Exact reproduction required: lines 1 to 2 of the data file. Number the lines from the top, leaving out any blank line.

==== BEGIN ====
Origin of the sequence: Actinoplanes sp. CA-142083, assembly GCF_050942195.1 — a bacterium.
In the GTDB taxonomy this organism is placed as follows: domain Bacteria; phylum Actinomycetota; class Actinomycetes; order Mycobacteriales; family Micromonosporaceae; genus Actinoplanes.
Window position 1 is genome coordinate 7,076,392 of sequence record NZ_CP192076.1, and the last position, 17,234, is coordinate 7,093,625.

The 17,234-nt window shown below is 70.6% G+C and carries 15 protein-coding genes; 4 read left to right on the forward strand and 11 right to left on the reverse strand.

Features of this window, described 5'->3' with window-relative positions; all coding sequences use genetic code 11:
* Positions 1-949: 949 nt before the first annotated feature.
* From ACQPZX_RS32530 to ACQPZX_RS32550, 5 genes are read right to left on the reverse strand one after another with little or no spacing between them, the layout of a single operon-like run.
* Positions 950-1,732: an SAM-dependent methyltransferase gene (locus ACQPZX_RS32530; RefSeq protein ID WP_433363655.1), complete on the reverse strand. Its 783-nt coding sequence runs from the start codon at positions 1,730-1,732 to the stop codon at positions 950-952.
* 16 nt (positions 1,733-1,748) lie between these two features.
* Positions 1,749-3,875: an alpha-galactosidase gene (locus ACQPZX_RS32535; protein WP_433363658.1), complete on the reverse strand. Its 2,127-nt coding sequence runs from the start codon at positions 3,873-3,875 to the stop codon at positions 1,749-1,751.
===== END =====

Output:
Origin of the sequence: Actinoplanes sp. CA-142083, assembly GCF_050942195.1 — a bacterium.
In the GTDB taxonomy this organism is placed as follows: domain Bacteria; phylum Actinomycetota; class Actinomycetes; order Mycobacteriales; family Micromonosporaceae; genus Actinoplanes.